The interest of a state or territory in promoting the speedy and efficient administration of justice in its courts by assuring the competence and discipline of its bar is great and the actions of its legislature and courts toward these ends ought not to be interfered with except with the greatest caution and only if the measure in question is clearly constitutionally impermissible. The requirement that a lawyer must reside in the state in order to practice law there is widely recognized as an appropriate measure to promote the state concern for the proper administration of justice and is in force in most jurisdictions.3 As Chief Judge Christian pointed out in his opinion those reasons are applicable to the Virgin Islands. Indeed they are even more compelling in that territory because of its geographic isolation from the continental United States. For as a practical matter the Virgin Islands may be reached from the mainland only by travel on limited and, frequently, congested airlines. The case load of the district court is continually increasing and it would be intolerable if the court were to be compelled to depend, even in part, on lawyers living and practicing law on the mainland more than a thousand miles away to answer urgent motion calls, attend pretrial conferences, meet trial calendars and appear on short notice as court-appointed counsel for criminal defendants.
In Martin v. Walton, 1961, 368 U.S. 25, 82 S.Ct. 1, 7 L.Ed.2d 5, the Supreme Court had before it an appeal from the Supreme Court of Kansas [Martin v. Davis, 1960, 187 Kan. 473, 357 P.2d 782] which had upheld a rule of the court requiring an attorney regularly practicing in another state to associate with himself a member of the Kansas bar when practicing in Kansas. The Court dismissed the appeal for want of a substantial federal question, saying:
"Upon plenary consideration, we are satisfied that, both on their face and as applied to appellant, Kan.Gen.Stat., 1949, Sec. 7-104, and amended Kan.Sup. Ct. Rules 41 and 54 promulgated by the Supreme Court of Kansas, acting within its competence upon state law, are not beyond the allowable range of state action under the Fourteenth Amendment. . . . We cannot disregard the reasons given by the Kansas Supreme Court for the Rules in question. . . . Nor does the fact that the Rules may result in 'incidental individual inequality' make them offensive to the Fourteenth Amendment. . . ."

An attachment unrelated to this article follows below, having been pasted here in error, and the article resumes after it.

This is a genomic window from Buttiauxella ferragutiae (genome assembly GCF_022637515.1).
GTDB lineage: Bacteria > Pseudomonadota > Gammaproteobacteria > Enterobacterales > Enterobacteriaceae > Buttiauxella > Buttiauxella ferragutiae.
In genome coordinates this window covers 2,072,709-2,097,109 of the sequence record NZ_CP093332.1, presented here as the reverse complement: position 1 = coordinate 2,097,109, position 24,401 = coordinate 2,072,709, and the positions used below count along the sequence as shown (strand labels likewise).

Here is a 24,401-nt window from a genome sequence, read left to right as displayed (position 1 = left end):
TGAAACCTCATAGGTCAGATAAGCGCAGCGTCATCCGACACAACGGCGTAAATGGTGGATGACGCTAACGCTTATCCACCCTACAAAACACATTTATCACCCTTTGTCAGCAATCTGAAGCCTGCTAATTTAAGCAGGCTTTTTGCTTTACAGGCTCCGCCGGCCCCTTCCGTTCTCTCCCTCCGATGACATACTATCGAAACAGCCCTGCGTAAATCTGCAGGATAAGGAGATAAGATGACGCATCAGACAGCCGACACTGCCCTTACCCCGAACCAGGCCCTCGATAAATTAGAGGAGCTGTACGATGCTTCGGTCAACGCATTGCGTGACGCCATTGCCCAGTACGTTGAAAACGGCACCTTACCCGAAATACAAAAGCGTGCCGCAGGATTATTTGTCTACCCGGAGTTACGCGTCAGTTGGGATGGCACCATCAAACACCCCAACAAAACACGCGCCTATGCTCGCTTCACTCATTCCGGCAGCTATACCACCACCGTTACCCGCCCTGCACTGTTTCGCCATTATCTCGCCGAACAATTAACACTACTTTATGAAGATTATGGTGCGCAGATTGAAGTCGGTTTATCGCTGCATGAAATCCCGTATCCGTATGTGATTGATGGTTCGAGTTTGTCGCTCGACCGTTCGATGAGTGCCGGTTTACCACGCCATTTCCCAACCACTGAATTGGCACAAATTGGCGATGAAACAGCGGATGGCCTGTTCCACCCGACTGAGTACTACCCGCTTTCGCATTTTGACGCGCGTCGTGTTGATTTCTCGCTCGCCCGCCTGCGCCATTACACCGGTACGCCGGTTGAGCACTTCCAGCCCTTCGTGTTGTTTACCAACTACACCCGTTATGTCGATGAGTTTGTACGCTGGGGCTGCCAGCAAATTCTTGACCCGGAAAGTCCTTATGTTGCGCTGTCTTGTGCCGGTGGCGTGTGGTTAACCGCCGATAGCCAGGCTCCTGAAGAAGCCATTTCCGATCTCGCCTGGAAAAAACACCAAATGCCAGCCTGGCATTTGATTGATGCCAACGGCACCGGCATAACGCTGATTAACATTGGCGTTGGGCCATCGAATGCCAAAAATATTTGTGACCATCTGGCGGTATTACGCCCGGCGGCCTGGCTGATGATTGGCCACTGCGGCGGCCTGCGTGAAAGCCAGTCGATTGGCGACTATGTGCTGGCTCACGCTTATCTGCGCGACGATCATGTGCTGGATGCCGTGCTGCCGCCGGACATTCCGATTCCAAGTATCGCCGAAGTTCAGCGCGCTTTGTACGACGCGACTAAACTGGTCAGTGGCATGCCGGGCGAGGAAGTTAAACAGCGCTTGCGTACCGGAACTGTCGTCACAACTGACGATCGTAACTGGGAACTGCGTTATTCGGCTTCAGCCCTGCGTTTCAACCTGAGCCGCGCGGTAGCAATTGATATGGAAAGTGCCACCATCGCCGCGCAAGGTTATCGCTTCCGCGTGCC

The appellant was licensed to practice in Missouri and Kansas and was actually a resident of Kansas. He was, nonetheless, required to associate with himself a locally practicing Kansas attorney when appearing in the Kansas courts, because he was regularly practicing law in Missouri, outside the State of Kansas. We think, as the Supreme Court of Virginia said in Application of Titus, 1972, 213 Va. 289, 191 S.E.2d 798, 801:
"The importance of the Martin case to the question before us is this: If a state may constitutionally deny an attorney who is resident and licensed in that state the right to appear in its courts without local counsel because he regularly practices elsewhere, it surely can deny, as many states do, nonresident attorneys the right to appear pro hac vice without local counsel. And, by the same token, a state also should be able validly to deny a nonresident attorney the right to practice generally unless he agrees to become a resident upon admission. There is no difference in principle between denying a nonresident attorney the right to appear on a case-to-case basis from denying another nonresident attorney the right to practice generally."